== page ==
Hippeastrum aulicum is native from Brazil south to Paraguay. It is an epiphytic species and grows on rocks and large trees in its native environment. Sometimes it can be found on the ground. It generally has a robust form with thick leaves, thick peduncle and large flowers. Because of its widespread distribution, there are many forms, some of which are available in cultivation. This species is evergreen, holding its leaves through a short summer dormancy. Water sparingly during dormancy (late spring) and commence regular watering in August (late summer). The plant appreciates fertilizers during active growth. It usually blooms in autumn to winter. Officially, there are two varieties var. glaucophyllum and var. platypetalum, and one form f. robustum. However, unofficially in cultivation, there is another form with thinner petals known as f. stenopetallum.
Original species description from Handbook of the Amaryllidaceae, J.G. Baker 1888:
Bulb ovoid, 7.5 cm (3 in.) diam.; neck short. Leaves 6-8, lorate, bright green, 45 cm (1.5 ft.) long, 3.8-5 cm (1.5-2 in.) broad. Peduncle stout, terete, 45 cm (1.5 ft.) long. Umbel generally 2-flowered; spathe-valves lanceolate, red-brown, 7.5-10 cm (3-4 in.) long; pedicels 3.8-5 cm (1.5-2 in.) long. Perianth limb 5-6 in. long; tube short, with a distinct incurved green corona at the throat; segments bright crimson, green at the base; outer segments and lowest inner about an inch broad above the middle; 2 upper inner much broader. Stamens shorter than the segments; filaments bright red; anthers 1.3-1.9 cm (0.5-0.75 in.) long. Style as long as the segments; stigma deeply trifid. Var. tenopetalum has all the segments much narrower than in the type.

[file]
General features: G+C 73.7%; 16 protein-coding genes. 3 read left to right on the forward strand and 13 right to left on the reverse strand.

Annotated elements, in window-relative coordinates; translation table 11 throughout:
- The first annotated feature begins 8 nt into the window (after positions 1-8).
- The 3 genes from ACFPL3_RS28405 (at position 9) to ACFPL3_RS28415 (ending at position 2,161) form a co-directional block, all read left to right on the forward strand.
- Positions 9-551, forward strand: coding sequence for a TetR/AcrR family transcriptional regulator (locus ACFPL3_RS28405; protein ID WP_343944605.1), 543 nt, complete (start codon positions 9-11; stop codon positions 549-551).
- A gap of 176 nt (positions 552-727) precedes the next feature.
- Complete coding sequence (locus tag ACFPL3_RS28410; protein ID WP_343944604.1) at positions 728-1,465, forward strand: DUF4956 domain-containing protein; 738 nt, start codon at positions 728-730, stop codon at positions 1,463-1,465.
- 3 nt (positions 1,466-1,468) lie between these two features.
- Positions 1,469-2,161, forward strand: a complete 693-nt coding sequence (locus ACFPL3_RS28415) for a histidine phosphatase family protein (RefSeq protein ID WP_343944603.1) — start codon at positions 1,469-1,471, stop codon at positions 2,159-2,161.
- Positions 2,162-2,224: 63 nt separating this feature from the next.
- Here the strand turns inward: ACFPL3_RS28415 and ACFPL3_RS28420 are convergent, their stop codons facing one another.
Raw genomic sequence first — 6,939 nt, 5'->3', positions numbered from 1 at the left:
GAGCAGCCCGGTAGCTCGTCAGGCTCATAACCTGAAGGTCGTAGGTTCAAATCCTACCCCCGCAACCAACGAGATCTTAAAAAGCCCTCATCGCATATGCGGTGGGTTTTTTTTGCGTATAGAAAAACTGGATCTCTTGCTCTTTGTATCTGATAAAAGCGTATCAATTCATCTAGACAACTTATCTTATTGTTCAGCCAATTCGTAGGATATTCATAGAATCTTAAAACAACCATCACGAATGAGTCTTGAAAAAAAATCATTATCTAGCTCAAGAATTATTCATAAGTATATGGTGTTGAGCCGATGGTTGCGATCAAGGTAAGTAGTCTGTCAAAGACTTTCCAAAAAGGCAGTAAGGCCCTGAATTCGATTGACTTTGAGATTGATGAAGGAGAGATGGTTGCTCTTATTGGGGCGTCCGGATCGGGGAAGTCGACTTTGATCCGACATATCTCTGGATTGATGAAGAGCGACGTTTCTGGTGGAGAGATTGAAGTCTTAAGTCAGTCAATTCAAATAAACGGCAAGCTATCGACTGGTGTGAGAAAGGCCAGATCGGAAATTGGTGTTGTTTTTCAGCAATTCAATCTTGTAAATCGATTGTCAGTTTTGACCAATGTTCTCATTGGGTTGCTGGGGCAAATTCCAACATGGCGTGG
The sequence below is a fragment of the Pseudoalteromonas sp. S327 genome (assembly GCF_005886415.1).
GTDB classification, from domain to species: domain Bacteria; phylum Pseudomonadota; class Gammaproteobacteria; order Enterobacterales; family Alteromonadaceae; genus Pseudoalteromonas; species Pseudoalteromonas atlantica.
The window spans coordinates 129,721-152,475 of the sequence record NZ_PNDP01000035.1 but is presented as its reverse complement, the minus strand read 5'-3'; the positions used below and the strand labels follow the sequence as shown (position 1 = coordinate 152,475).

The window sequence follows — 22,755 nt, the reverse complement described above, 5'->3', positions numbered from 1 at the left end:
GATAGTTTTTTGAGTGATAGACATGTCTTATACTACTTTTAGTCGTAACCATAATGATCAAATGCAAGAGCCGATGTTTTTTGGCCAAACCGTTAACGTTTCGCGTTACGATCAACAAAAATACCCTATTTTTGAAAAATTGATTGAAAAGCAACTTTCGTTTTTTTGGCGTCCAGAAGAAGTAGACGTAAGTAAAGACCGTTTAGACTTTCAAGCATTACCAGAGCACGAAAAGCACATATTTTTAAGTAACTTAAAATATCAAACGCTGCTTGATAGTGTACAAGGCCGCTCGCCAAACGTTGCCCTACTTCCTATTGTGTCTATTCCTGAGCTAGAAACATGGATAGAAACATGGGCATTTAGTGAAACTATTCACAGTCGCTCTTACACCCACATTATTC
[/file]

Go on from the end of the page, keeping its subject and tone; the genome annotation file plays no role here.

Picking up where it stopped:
Hippeastrum aulicum ex Corupá, Southern Brazil. The photos were taken May 2006 by Tarcísio Eduardo Raduenz of plants in habitat.
Hippeastrum aulicum f. robustum is as the name describes, a robust form with large leaves and robust flowers. The photos below were taken by Nhu Nguyen. The plants were grown in Berkeley, California and blooms around the end of December each year. The purple stamens seen in some of the photos show a distinguishing characteristic of this species.
The first photo was taken by Angelo Porcelli who wrote that it is a very rewarding species to cultivate and blooms reliably every Christmas in his climate. The next photos were taken January 2004 by Lee Poulsen the first time they bloomed. He wrote: "It's kind of nice getting such a pretty hippeastrum bloom naturally outdoors in the middle of winter." The last photo was taken by Doug Westfall.
This photo compares the forma known as robustum or platypetalum on the left and the form 'Biritibi' on the right. Note that Biritibi has red marks in the throat, while robustum is totally green. Photo and text by Angelo Porcelli.